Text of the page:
3. The rise in household incomes is contributing to improved housing affordability. Mortgage payments have historically consumed 18% of monthly income compared with only 15.2% today.
  4. The home price-to-income ratio was 7.9x at the end of 2020 versus 8.7x historically, or 9.2% below the long-term average.

The US has 430,000 millennials entering the key 31-35 age bracket; since the first-time homebuyer’s median age is 33, this bodes well for housing demand. The US has had an average homeownership rate of 65% since 1965, but millennials have lagged previous generations with a homeownership rate of just 48%. Therefore, assuming a conservative 45% homeownership rate and two adults per household still implies an incremental 95,000 new home sales in 2021. We view the expected demand for homeownership by millennials, the persistent inventory shortage, and the potential for rising wages to be favorable tailwinds for the housing market and homebuilders.


We expect that ten years of underinvestment following the housing bubble that led to the structural shortage of US housing needs will now drive a multi-year investment catch-up period.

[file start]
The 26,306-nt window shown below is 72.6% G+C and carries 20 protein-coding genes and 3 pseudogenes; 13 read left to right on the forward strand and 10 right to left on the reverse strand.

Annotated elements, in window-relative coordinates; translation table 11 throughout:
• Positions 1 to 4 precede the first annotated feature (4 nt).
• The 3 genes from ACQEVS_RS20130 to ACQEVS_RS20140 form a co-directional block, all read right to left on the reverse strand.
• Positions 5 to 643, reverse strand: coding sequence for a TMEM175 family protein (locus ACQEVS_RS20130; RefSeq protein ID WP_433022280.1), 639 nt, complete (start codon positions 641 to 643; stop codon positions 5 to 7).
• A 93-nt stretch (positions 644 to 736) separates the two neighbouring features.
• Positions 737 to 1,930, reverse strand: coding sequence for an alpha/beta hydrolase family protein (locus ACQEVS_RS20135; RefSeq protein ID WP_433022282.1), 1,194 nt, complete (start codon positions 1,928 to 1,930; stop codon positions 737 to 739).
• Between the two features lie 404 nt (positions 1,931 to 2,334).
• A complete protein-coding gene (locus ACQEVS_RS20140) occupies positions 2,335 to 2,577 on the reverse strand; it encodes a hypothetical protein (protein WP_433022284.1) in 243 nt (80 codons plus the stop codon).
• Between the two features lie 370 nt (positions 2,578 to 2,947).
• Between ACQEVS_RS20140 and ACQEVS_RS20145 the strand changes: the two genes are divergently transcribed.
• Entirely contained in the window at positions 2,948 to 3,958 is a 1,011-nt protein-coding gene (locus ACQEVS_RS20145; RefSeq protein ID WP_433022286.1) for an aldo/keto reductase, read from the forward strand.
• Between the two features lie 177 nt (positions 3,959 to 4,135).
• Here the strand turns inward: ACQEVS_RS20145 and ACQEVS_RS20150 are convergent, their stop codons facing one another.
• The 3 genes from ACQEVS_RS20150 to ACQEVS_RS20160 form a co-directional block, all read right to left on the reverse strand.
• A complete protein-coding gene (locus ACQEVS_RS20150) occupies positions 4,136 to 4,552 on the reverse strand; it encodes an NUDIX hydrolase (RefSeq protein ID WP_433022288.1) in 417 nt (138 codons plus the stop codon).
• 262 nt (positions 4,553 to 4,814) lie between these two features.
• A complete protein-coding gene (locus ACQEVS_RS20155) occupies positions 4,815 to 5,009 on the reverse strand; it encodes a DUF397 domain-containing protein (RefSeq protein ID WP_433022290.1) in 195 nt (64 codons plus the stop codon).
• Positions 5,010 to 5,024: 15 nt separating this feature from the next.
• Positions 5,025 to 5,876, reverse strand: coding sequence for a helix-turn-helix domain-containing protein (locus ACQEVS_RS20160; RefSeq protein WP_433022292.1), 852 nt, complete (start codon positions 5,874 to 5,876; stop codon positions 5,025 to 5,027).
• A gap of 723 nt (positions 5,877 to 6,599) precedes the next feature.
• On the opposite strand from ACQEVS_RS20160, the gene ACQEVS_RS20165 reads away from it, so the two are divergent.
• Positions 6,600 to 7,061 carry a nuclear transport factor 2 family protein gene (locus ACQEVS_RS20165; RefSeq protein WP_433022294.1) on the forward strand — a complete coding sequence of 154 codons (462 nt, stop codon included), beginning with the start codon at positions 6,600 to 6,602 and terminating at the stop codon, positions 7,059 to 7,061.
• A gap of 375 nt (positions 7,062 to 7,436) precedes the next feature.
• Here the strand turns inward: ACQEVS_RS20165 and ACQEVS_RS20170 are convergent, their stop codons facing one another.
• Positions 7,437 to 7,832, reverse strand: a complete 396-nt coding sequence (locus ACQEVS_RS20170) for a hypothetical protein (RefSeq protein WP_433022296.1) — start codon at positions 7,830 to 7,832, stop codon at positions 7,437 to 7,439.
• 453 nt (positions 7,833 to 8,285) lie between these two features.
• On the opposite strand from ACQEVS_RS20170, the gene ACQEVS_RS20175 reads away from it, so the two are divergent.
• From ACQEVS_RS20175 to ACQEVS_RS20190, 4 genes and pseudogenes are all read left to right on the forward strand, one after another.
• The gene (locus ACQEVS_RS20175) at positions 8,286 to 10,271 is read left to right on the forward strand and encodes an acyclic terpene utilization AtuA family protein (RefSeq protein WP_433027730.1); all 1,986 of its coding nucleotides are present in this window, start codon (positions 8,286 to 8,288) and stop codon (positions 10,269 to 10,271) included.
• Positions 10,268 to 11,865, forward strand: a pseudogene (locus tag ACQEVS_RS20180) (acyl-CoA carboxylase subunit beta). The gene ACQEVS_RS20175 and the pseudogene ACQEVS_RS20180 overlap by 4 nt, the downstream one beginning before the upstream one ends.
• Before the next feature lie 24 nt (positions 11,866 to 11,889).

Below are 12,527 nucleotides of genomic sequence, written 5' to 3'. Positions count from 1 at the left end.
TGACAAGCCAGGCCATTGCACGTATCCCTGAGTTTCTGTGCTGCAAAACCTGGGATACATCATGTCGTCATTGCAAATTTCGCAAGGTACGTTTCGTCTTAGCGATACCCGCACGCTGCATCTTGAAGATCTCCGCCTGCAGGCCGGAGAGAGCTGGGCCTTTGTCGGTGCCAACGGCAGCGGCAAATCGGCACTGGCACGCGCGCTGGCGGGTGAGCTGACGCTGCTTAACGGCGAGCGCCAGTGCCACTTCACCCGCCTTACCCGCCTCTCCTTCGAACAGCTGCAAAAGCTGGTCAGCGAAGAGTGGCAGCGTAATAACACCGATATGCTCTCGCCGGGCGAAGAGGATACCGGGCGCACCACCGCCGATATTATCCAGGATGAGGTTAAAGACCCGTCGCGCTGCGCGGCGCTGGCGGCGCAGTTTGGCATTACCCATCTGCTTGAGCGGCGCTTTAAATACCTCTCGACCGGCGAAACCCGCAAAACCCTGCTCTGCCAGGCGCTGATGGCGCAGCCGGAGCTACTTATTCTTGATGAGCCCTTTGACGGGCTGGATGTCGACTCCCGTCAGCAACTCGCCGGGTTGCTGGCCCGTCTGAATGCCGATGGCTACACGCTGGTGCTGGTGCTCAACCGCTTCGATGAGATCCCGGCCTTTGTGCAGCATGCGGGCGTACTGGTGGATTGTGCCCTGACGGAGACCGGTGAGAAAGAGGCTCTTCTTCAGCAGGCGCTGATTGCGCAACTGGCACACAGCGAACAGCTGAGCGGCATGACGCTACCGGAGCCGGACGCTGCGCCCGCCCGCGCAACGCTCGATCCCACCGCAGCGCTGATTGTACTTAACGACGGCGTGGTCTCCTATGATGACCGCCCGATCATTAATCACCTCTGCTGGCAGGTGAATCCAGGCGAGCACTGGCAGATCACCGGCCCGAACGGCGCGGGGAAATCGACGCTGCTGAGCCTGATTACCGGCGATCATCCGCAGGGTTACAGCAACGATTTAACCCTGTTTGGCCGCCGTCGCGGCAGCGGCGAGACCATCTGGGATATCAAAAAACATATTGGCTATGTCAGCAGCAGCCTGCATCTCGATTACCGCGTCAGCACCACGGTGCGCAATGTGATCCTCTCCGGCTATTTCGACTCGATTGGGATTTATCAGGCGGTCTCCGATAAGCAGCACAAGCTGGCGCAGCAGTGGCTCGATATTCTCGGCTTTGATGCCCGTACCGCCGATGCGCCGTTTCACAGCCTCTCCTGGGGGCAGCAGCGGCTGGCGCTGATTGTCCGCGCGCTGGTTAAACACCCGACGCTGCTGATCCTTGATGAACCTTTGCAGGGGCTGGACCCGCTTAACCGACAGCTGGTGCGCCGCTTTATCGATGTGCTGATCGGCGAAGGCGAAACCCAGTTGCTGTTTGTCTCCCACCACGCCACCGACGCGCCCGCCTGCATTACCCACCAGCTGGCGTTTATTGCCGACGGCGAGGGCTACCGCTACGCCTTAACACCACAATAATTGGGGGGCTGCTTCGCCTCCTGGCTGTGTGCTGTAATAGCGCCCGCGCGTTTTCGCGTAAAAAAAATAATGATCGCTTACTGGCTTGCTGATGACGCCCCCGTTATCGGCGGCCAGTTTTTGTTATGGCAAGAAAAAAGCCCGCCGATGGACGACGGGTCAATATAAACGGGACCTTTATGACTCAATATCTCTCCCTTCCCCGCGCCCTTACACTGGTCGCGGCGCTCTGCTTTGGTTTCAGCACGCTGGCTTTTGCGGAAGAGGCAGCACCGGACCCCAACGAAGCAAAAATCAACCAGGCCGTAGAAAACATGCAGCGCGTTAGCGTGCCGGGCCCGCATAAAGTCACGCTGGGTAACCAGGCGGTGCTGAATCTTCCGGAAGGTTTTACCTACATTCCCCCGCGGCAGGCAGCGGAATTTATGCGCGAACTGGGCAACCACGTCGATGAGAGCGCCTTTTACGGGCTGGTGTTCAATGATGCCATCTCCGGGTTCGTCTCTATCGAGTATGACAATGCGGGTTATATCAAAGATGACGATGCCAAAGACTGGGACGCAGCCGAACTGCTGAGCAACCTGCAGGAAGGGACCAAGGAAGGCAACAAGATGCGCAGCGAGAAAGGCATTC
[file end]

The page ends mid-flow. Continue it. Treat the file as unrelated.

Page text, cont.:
While it is impossible to know when the housing market will turn, we agree with the thesis that housing is in a Goldilocks era of high demand and still-low interest rates. Overall, the backdrop for housing appears to remain favorable.

For more information, please contact your Key Private Bank Advisor.

Publish Date: April 12, 2021.


Evercore ISI. “Evercore ISI Homebuilders Survey”. Published: 6 April, 2021. Accessed: 9 April, 2021.

Any opinions, projections, or recommendations contained herein are subject to change without notice and are not intended as individual investment advice.

This material is presented for informational purposes only and should not be construed as individual tax or financial advice.